The excitement of getting your first school counseling job is immense. You jump for joy and begin to think, “now I need to go buy all of the things!” Then you remember that you do not have the budget to buy all of the things because you just finished grad school. Your next question?
“As a new counselor with a limited budget, what are the must-have resources for new school counselors?”
We asked a few Confident Counselors to share some of their must-have games, TpT resources, and office tools. Keep reading to find out some of our favorite counseling resources for school counselors on a budget.
Sara, The Responsive Counselor:
When I got my first school counseling job, the office was fairly full, but most of the things were older than me. They were no longer a match to who I was going to be working with: 2nd-4th grade mostly minority students. Six years later, I have selected and collected tons of resources to stock my office. Most have been hits, some have been flops. The list below is what I wish had when I started the job and my program.
Game: As far as official counseling games go, most do not seem to live up to their hype. They can be pretty pricey too! Journey to Friendsville is one that I have found well worth the money. It can be played in less than 30 minutes, is engaging to both genders, and balances skill with chance. It does not feel outdated and most of the prompts felt like a fit to my kiddos. I wrote a longer review of it on my blog a couple of years ago where I deemed it an official win!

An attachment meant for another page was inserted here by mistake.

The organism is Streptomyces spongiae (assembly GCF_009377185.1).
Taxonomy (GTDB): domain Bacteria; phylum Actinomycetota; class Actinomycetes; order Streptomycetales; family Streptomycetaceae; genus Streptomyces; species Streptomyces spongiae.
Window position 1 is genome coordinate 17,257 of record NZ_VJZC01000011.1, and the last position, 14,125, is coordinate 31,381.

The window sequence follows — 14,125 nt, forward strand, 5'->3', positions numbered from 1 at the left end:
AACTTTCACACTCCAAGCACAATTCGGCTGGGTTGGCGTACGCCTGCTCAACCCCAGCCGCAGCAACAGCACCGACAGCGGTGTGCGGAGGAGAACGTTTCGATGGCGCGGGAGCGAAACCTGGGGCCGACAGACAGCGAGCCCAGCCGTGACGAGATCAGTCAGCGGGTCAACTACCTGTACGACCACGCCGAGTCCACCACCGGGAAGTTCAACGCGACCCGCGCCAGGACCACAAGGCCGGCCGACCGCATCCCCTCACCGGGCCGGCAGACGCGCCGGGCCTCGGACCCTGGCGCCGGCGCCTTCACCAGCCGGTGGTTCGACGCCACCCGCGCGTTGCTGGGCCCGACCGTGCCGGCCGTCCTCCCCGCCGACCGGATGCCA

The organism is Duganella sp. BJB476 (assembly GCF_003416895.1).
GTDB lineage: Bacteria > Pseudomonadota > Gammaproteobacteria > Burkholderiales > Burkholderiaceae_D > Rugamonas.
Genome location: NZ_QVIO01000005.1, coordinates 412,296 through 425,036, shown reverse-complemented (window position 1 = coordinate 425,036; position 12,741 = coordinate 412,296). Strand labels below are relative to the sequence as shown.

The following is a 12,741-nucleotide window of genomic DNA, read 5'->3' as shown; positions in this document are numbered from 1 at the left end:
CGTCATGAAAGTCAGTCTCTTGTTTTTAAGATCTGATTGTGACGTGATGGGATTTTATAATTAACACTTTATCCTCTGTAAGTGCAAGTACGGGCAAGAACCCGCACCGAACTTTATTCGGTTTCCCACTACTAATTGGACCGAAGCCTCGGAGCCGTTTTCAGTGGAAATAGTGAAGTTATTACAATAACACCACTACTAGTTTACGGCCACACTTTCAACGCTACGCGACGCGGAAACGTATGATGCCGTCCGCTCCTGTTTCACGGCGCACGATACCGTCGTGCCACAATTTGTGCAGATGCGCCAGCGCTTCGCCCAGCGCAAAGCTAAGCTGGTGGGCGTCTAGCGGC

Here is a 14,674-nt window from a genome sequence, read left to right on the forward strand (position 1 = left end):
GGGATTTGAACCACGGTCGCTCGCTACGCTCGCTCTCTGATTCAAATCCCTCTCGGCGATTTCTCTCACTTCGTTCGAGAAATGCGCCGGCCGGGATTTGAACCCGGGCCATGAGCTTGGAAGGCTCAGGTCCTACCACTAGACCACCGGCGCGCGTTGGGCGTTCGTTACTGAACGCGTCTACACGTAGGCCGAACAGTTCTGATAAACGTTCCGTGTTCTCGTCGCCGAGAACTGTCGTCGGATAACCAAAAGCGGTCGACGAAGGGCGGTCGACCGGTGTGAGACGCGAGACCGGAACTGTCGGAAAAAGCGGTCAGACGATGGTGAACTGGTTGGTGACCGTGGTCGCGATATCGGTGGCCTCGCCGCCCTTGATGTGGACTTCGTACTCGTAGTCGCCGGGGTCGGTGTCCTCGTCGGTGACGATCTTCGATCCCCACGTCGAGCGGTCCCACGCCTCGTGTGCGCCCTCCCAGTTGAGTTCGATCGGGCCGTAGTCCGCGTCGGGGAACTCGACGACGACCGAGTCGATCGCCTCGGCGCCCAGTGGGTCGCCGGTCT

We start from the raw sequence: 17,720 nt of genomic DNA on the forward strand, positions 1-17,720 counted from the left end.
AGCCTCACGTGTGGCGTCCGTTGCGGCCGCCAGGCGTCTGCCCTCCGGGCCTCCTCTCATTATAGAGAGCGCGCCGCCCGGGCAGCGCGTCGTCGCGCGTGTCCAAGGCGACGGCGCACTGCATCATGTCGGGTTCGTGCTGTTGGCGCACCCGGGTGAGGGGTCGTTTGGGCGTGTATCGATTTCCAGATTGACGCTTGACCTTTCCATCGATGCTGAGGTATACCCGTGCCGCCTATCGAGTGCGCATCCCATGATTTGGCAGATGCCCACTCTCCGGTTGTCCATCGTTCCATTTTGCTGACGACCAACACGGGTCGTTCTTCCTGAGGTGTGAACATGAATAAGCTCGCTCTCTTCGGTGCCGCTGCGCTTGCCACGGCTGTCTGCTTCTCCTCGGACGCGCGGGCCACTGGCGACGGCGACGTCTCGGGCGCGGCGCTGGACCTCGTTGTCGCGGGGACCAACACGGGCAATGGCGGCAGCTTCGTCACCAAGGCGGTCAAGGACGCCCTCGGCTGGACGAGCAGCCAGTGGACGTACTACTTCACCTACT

Sensory Item: I knew my mermaid sequin pillow would be well used, but I did not know quite how well used and well-loved it would be. If I am conducting an individual session, chances are myself or the student is using it – boys included. I think by making sure I chose gender neutral colors (mine is black/gold), it is viewed as accessible to all. There are other mermaid sequin items that are smaller, but I love the pillow because it something for students to hold.
TpT Resource: As you start planning your program for the year, you will want to use stakeholder input and data to guide which direction you go. This planning bundle is planning perfection! It includes needs assessments (hard copy and digital) for faculty, parents, and students – plus editable curriculum maps to fit any caseload. There are also tons of sample themes and lesson topic ideas included so you are not reinventing the wheel. This resource gives you helpful and simple documents and ideas for starting the year off right.
Other Office Tool: I have had this hand paper shredder for five years now and it is the BEST for “destroying” cognitive distortions, bad guys from nightmares, grudges, etc. Shredding the paper by hand is much more satisfying than an electronic shredder (and I also do not worry about safety). I share a bit more about the things in my office on my blog where I did a full office tour – perusing that post might give you some inspiration as well!